Southern History Month 2019: Swallowing The Dog

Here’s an excerpt from Debra and Thomas Goodrich’s excellent book The Day Dixie Died: Southern Occupation: 1865-1866 which our readers ought to really enjoy. I strongly recommend buying this book. It is one of the best ones that I own in my own personal library.

What is the meant by the phrase “swallowing the dog”? For Confederate veterans, the term “swallowing the dog” meant being forced to repeatedly pledge allegiance to the United States whose military forces were occupying the defeated Confederacy. It brought about the same feeling of alienation and disgust that so many Southerners are experiencing today living under the Clown World that is contemporary America. Were you ever taught to “swallow the dog” without realizing it?

“It was the most despised word in the South. A few took it “as if it was nothing more than a Glass of Lemonade.” Others refused as if it were arsenic. It forced people to reexamine their priorities: principles or bread? They reconsidered what it meant to give their word of honor. For loyal Confederates, it was likened to “swallowing the dog.”

The Oath of Allegiance to the United States became a staple of the Confederate diet. In exchange for the privilege to vote, to transact business, to acquire rations, to perform marriage ceremonies, or even get married. Rebels were forced to gulp down their pride and utter these words: “I do solemnly swear that I hereby renounce all countenance, support and allegiance to the so-called Confederate States of America.

For a people left crushed a crippled, the requirement of the oath was like pouring salt into an open wound. “I think the exaction of this oath cannot be justified on any grounds whatever whether as of admonition and warning for the future or as punishment for the past,” wrote Henry William Ravenel from South Carolina. “It is simply an arbitrary and tyrannical exercise of power.”

The Western Democrat in Charlotte summed up the situation for most ex-Confederates. “Those who expect to follow any occupation in the country have no alternative but to take the oath.” …

No matter how many times they swallowed the dog, the taste was always foul, and compelling Southerners to swear allegiance over and over required great ingenuity. There was seemingly no end to the inducements Federals contrived to coerce the oath taking. In Columbus, Georgia, ladies were initially required to take the oath in order to receive their mail. Elsewhere in Georgia, letters were opened, in order to test the sincerity of Rebels who had taken the oath. …

In the minds of Southerners, it was doubly insulting to exchange the oath for food. “It was most heart-rending,” observed Cornelia Spencer, “to see daily crowds of country people, from three score and ten down to the unconscious infant carried in its mother’s arms, coming into town to beg for food and shelter, to ask alms from those who had despoiled them.” One poorly educated woman in this circumstance went to the local provost and inquired if she could draw rations. The officer asked if she would take the oath. “Thank you, sir,” said the lady, “there is my cart – please put it in that.” …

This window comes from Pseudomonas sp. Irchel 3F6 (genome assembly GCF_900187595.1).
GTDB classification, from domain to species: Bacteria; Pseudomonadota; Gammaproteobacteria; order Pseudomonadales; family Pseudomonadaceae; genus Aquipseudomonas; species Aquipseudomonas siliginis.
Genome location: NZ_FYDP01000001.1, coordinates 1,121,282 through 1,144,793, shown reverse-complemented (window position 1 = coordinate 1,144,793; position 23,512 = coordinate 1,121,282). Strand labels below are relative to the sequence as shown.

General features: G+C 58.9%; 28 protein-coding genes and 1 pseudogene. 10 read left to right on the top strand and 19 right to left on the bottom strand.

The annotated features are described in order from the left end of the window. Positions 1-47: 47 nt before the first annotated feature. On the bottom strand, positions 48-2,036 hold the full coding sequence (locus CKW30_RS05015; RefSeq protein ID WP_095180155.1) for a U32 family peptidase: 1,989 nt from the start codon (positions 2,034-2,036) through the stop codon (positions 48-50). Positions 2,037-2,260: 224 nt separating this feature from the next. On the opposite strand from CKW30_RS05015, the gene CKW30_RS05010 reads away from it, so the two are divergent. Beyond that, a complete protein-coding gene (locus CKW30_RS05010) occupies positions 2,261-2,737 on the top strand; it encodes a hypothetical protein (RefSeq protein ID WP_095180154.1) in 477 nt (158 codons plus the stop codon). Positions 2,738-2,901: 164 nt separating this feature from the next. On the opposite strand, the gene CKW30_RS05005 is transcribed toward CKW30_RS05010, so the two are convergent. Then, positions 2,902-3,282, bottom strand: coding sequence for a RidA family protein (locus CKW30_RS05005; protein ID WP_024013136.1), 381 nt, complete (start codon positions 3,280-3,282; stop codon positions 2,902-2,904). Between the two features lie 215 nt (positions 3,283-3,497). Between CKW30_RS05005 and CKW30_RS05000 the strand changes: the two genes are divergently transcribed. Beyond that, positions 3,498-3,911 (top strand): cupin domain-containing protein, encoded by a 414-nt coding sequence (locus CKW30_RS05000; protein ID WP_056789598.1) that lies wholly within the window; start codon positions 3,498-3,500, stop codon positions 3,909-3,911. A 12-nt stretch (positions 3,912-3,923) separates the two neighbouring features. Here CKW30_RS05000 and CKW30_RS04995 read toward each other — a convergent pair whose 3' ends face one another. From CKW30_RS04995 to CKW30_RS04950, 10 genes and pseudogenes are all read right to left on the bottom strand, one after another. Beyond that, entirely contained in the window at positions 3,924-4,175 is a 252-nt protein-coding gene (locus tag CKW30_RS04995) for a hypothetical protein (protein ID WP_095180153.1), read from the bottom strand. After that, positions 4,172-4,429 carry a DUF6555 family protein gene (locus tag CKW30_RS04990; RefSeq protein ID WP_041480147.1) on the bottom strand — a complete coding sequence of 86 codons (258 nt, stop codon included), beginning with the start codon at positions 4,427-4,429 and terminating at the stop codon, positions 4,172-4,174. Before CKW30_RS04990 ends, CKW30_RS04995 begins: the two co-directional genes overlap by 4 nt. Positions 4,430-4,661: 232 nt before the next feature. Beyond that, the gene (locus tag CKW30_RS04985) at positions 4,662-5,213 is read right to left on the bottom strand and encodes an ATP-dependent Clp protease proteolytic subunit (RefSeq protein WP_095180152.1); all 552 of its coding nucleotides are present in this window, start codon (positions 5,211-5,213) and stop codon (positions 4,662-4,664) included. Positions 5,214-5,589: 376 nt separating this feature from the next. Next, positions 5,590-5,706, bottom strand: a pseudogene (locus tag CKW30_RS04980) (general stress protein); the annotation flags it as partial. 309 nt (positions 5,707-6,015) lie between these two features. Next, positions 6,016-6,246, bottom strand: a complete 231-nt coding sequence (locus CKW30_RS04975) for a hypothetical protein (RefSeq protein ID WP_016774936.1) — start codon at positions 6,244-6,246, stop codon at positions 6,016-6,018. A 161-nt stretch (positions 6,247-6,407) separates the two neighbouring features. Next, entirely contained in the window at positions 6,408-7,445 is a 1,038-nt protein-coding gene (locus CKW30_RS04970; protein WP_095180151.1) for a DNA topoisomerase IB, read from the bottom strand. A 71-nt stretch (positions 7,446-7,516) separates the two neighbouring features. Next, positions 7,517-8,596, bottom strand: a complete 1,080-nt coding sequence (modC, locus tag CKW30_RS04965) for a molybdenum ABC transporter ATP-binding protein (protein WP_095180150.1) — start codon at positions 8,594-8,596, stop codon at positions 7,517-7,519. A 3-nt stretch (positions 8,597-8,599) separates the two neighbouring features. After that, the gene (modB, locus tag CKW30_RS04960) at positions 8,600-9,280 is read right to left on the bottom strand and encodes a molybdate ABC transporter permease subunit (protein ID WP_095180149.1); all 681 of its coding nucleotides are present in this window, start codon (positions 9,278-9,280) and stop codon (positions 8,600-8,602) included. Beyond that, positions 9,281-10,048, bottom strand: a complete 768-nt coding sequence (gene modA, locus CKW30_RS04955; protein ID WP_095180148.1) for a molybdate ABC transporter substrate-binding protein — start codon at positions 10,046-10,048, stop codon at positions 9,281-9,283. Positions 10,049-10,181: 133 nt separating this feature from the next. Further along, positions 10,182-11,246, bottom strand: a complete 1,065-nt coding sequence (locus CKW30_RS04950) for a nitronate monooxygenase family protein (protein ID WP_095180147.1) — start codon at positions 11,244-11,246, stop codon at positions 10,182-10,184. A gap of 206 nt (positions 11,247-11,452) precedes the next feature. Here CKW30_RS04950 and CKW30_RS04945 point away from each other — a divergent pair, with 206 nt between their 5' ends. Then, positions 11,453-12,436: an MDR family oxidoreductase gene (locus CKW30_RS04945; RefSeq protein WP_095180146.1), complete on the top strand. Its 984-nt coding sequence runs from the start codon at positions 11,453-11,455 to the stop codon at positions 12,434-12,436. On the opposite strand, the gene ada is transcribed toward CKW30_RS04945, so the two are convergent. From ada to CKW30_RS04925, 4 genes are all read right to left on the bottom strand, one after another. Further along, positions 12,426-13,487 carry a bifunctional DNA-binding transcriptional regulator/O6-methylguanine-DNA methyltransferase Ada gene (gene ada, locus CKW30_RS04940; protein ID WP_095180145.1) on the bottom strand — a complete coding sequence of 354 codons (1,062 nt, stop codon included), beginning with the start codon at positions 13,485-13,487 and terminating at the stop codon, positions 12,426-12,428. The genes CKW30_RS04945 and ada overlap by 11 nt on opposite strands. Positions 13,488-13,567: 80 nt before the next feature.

Southerners were forced to swear the oath for spiritual food, as well. Even their God had been supplanted by a cold and distant Northern deity, at whose alter they resentfully laid sacrifices. At Richmond, ministers could not perform wedding ceremonies unless they had taken the oath. And couples could not marry without first swearing allegiance.

Given the situation, working in the ranks of the clergy became a high risk occupation. Reading of events unfolding in Missouri, Washingtonian William Owner was outraged that five Catholic priests were arrested and thrown into a cell “with burglars and a nigger ravisher.” Again, their only crime was refusing to swear the oath. …

Like their Catholic counterparts, when Protestant preachers in Missouri failed to pray for Lincoln, they were arrested and their churches were closed

In various denominations, the hierarchy took it upon itself to discipline those clergymen in its ranks who had chosen the wrong side. The General Assembly of the Presbyterian Church met in Pittsburgh and passed a series of resolutions “practically upending all … ministers until they had repented of the sin of rebellion.”

“As those in the South, almost to a man were strong supporters of the Confederacy,” explained a devout Tennessean, “this action declared every pulpit vacant and meant that the North had the right to take over our churches with their property.” …

Having the oath forced upon them was not the only form of humiliation suffered by former Confederates. Most melancholy to Southerners was the supplanting of their banner with the federal flag. “The saddest moment of my life,” recalled Myrta Avary, “was when I saw that Southern Cross dragged down and the Stars and Stripes run up … I saw it torn down from the height where valor had kept it waving for so long and at such cost.”